Employment: the lagging economic indicator

In just three years, unemployment in Whatcom County jumped from 3.7 percent to 10 percent. There are signs that the...

Local job numbers grim, but improving

By Ryan Wynne

Katie Fellows, a 2006 Western Washington University graduate, walked into work on a seemingly average workday two months ago. She soon realized that day would be a turning point in her life.

Rob Knode, a salesman with 25 years experience, received an unwanted surprise when he went into work on Aug. 10, 2009, which led him on a journey most people don’t tend to go on after 50.

What do these two have in common? At least two things: they were both laid off and have struggled with unemployment during this recession.

According to regional employment data, the unemployment rate is beginning to decline, but it remains high and that means people looking for jobs can’t find them. In April, the unemployment rate dropped to 8 percent in the Bellingham/Whatcom County area. While that may seem low compared with the 10 percent unemployment rate just a few months ago, it is much higher than numbers from 2007, which bottomed out at 3.7 percent. Not to mention that 8 percent represents 8,590 neighbors who are looking for work, but can’t find it.

“We are not going to see 3.6 any time soon. I just think this is going to be a slow recovery,” said Jim Vleming, a regional labor economist for Washington State.

‘Uncharted territory’

The last time April rates were close to this high was in 1994, Vleming said, and over the past couple of years, Whatcom County unemployment rates have been higher than any previously recorded.

“It’s kind of uncharted territory,” he said.

Gary Smith, regional director for WorkSource Northwest, which covers Whatcom County, said visits to the free one-stop career center have increased dramatically in the past few years. He said visits are up 78 percent since the beginning of the recession in 2007, and that for every one job that opens, there are six people looking.

“It’s unprecedented in our system,” Smith said.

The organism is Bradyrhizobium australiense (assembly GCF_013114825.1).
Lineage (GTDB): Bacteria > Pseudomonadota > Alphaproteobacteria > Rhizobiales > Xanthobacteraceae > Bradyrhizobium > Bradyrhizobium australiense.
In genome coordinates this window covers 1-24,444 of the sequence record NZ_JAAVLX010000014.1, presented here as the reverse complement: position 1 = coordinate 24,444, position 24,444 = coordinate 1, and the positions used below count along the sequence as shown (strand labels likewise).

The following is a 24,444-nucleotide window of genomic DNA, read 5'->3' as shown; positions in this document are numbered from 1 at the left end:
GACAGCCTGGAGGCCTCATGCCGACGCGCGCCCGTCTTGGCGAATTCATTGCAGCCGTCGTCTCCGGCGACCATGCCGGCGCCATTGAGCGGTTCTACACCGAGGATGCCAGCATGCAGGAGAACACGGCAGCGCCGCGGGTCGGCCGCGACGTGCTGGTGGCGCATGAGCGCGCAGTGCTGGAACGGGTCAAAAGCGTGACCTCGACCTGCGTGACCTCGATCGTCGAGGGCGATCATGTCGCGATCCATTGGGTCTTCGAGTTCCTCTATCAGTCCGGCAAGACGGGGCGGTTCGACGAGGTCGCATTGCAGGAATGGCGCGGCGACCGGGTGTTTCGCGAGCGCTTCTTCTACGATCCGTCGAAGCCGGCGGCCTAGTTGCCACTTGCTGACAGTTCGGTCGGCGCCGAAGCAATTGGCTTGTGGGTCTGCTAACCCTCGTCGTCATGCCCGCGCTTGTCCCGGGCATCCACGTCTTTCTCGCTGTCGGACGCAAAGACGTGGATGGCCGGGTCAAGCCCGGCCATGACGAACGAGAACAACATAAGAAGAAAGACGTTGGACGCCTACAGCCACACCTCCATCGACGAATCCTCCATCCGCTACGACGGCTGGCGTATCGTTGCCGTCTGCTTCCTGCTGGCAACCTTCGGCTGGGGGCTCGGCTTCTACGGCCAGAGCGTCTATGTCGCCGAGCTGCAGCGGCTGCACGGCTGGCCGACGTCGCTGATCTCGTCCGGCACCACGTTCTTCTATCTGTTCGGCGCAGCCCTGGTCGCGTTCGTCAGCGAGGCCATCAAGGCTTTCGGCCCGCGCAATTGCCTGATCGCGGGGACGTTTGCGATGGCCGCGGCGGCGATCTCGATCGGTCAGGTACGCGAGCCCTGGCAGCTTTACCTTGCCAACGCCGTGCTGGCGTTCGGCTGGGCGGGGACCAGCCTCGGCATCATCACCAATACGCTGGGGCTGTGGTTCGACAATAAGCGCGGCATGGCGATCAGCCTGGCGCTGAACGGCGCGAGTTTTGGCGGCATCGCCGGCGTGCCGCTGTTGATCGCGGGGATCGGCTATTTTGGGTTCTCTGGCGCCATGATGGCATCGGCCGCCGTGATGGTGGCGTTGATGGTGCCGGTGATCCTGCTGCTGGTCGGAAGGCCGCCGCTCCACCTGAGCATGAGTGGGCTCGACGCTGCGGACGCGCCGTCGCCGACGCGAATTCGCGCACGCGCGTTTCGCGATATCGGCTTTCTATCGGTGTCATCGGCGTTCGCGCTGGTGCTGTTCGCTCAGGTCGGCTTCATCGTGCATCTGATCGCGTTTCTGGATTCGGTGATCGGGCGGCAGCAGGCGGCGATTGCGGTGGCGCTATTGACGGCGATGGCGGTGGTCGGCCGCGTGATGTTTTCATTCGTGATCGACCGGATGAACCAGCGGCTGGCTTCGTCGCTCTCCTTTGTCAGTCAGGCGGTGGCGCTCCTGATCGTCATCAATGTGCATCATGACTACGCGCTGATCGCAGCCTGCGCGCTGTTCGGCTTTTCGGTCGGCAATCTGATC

Not only is it unprecedented, it’s also demanding and challenging for WorkSource employees and, it goes without saying, for most people using the federally and state-funded program, he said.

“Being out of work is being out of work. It is a very difficult emotional experience,” Smith said,  comparing it to the stages of grief.

Pounding the pavement

Fellows may or may not be dealing with those stages. Either way, she said she is going through a hard time. She was blindsided two months ago when her employer laid her off.

“I showed up to work that day and by afternoon I was no longer employed,” Fellows said.

Fellows graduated from Western with a degree in business administration and was able to find a job right away. Jobs are harder to come by than they were four years ago and Fellows said she has searched for a job for two months and applied for 40 to 50.

Even though unemployment numbers are beginning to decline, Fellows said she is hesitant to embrace optimism.

“Honestly, because I’m in the position of being unemployed, I don’t think it’s getting any better,” Fellows said.

Of the 40 to 50 jobs she applied for, Fellows said she has had four nibbles. She had two interview and two call backs.

“Once you try a little bit harder and you still aren’t getting anywhere, you kind of go back into a rut,” Fellows said.

Knode, who was also surprised by a layoff, said the old, traditional way of job seeking doesn’t really work any more. He said he didn’t turn in resumes, but instead turned to networking. That, and the decades of experience he has under his belt paid off. He found a job within about two months of being let go. Not that it was easy for him. Knode said he had to scrape by during that period.

Knode was able to find a job much quicker than most. Vleming said nationwide, it is taking job seekers an average 33 weeks to find work

Fellows said the job situation is discouraging, but that she is trying to stay positive. She also said she has a lot less to worry about than those receiving unemployment benefits that are about to run out.

Growth on the horizon

So far in Whatcom County, approximately 500 people have seen their benefits exhausted and that number will soon increase to 600, according to C.J. Seitz, Northwest area director for the state’s Employment Security Department.

But there is light creeping in through a small crack at the end of the tunnel. Vleming said he thinks the unemployment rate will continue to decline. In April, Whatcom County gained 300 jobs. It was the biggest month-over-month gain since around November of 2008, Vleming said. That growth will likely continue through summer, especially in the construction, retail-trade and hospitality industries, which are seeing relatively significant growth.

The momentum won’t be everlasting though, and will likely peter out at the beginning of winter, he said.

“I think the hiring frenzy is probably going to be on hold for awhile,” Vleming said. “I think we will probably see some conservative growth, but at least its growth.”

Editor’s Note: This story is part one in a three-part series on unemployment in Whatcom County by reporters Ryan Wynne and Isaac Bonnell.

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